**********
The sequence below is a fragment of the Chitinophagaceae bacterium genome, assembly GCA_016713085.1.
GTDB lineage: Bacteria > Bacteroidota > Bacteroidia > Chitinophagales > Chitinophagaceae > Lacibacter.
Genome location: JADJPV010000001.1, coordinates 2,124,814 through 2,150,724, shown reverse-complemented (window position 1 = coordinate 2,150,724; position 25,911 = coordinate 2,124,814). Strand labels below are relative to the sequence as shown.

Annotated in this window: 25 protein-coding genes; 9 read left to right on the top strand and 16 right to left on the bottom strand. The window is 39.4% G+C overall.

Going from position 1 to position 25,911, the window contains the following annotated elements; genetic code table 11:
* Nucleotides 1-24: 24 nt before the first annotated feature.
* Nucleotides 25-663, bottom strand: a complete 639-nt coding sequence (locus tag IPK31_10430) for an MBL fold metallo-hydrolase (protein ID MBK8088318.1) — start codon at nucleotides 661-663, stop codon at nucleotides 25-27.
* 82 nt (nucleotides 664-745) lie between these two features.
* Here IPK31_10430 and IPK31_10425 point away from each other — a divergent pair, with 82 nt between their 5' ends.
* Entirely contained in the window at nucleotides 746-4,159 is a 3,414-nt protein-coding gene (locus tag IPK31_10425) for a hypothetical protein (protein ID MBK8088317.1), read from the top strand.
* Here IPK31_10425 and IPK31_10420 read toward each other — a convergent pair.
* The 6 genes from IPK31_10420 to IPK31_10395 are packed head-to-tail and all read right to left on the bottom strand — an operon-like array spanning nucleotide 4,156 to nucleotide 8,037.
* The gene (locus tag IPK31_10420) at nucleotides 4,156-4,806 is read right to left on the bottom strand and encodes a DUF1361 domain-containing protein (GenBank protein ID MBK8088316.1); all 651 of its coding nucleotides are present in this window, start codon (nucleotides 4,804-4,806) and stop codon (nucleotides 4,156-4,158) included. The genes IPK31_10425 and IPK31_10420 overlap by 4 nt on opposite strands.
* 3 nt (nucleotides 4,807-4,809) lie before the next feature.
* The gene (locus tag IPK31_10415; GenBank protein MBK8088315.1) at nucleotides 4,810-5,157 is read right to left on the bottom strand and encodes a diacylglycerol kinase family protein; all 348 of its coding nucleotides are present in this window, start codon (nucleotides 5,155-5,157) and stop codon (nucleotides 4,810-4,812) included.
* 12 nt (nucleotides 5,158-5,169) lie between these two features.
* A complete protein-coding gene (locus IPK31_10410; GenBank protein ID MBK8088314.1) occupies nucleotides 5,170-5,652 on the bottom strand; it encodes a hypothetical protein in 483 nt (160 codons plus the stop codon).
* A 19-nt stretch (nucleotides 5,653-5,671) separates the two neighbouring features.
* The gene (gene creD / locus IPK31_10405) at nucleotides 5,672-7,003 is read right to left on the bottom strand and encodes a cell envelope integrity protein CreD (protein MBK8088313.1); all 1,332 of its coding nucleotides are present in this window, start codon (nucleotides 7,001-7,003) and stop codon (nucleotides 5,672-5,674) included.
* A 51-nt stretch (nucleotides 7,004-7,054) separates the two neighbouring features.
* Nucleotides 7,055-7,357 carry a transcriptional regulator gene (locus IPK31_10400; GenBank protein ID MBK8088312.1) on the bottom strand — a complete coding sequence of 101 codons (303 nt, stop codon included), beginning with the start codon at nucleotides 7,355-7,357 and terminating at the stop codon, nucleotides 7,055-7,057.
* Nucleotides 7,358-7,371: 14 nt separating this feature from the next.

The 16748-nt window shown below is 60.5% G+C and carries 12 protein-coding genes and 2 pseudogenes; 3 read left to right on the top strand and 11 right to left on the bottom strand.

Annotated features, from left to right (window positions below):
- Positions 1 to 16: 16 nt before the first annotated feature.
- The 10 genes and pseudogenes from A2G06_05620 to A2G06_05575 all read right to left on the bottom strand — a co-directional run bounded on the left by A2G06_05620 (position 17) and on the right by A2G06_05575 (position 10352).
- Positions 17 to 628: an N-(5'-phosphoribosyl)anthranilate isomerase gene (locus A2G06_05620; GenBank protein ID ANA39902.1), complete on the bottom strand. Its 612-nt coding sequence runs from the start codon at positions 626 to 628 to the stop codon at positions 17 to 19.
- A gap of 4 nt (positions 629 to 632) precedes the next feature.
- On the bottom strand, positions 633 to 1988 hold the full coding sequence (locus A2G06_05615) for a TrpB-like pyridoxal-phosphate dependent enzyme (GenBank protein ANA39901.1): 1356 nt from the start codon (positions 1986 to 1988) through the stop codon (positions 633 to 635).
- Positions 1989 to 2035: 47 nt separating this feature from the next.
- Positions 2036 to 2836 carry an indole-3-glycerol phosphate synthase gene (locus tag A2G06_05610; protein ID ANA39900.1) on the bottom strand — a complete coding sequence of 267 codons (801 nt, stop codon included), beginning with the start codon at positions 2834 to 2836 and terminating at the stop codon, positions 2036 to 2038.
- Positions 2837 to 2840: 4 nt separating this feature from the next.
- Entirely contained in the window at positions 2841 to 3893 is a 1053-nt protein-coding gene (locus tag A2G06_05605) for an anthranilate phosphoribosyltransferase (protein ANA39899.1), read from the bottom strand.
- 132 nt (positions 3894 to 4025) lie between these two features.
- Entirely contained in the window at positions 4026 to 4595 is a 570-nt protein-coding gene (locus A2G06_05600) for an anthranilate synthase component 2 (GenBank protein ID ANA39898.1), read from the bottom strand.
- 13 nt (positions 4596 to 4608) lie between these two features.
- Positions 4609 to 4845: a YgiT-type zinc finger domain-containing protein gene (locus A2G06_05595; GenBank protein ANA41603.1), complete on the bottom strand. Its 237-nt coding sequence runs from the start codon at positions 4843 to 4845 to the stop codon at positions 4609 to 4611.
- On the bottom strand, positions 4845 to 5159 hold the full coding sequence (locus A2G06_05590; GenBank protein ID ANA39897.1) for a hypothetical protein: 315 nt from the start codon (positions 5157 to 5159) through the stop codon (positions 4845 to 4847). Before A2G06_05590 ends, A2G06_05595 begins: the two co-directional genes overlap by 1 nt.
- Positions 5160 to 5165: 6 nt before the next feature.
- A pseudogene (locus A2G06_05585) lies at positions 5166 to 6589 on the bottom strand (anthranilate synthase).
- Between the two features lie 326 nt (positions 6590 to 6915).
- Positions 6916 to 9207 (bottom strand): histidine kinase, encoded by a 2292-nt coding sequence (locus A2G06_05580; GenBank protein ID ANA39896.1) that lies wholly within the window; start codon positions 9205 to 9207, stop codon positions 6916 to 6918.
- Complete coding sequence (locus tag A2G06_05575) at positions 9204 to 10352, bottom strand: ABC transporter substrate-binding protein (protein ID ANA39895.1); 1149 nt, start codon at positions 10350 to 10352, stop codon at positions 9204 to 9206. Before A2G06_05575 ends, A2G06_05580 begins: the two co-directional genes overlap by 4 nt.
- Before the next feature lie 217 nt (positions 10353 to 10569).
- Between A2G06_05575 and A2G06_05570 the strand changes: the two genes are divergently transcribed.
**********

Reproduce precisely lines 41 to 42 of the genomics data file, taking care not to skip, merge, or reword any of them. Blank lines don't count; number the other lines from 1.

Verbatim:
- Between the two features lie 326 nt (positions 6590 to 6915).
- Positions 6916 to 9207 (bottom strand): histidine kinase, encoded by a 2292-nt coding sequence (locus A2G06_05580; GenBank protein ID ANA39896.1) that lies wholly within the window; start codon positions 9205 to 9207, stop codon positions 6916 to 6918.